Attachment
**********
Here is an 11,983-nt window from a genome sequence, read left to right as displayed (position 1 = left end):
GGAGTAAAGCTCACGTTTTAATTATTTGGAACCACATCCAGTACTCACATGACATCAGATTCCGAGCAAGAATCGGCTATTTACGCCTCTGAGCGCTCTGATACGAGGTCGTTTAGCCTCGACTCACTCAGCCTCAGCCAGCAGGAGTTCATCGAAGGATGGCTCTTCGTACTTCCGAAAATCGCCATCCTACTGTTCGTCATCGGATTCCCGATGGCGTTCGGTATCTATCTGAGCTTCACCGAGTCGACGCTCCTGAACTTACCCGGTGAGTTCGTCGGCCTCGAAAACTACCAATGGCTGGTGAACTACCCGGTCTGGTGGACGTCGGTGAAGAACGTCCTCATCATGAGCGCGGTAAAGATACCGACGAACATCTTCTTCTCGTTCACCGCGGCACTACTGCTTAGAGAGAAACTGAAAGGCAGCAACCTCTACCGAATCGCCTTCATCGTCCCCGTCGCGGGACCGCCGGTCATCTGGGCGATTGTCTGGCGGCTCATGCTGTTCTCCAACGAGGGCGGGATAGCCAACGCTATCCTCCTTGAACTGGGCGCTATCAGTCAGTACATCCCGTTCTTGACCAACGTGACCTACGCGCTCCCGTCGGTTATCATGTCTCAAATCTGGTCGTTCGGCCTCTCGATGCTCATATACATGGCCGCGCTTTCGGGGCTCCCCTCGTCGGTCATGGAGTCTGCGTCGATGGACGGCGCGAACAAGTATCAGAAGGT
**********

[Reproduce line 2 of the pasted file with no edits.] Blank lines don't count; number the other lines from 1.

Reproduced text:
GGAGTAAAGCTCACGTTTTAATTATTTGGAACCACATCCAGTACTCACATGACATCAGATTCCGAGCAAGAATCGGCTATTTACGCCTCTGAGCGCTCTGATACGAGGTCGTTTAGCCTCGACTCACTCAGCCTCAGCCAGCAGGAGTTCATCGAAGGATGGCTCTTCGTACTTCCGAAAATCGCCATCCTACTGTTCGTCATCGGATTCCCGATGGCGTTCGGTATCTATCTGAGCTTCACCGAGTCGACGCTCCTGAACTTACCCGGTGAGTTCGTCGGCCTCGAAAACTACCAATGGCTGGTGAACTACCCGGTCTGGTGGACGTCGGTGAAGAACGTCCTCATCATGAGCGCGGTAAAGATACCGACGAACATCTTCTTCTCGTTCACCGCGGCACTACTGCTTAGAGAGAAACTGAAAGGCAGCAACCTCTACCGAATCGCCTTCATCGTCCCCGTCGCGGGACCGCCGGTCATCTGGGCGATTGTCTGGCGGCTCATGCTGTTCTCCAACGAGGGCGGGATAGCCAACGCTATCCTCCTTGAACTGGGCGCTATCAGTCAGTACATCCCGTTCTTGACCAACGTGACCTACGCGCTCCCGTCGGTTATCATGTCTCAAATCTGGTCGTTCGGCCTCTCGATGCTCATATACATGGCCGCGCTTTCGGGGCTCCCCTCGTCGGTCATGGAGTCTGCGTCGATGGACGGCGCGAACAAGTATCAGAAGGT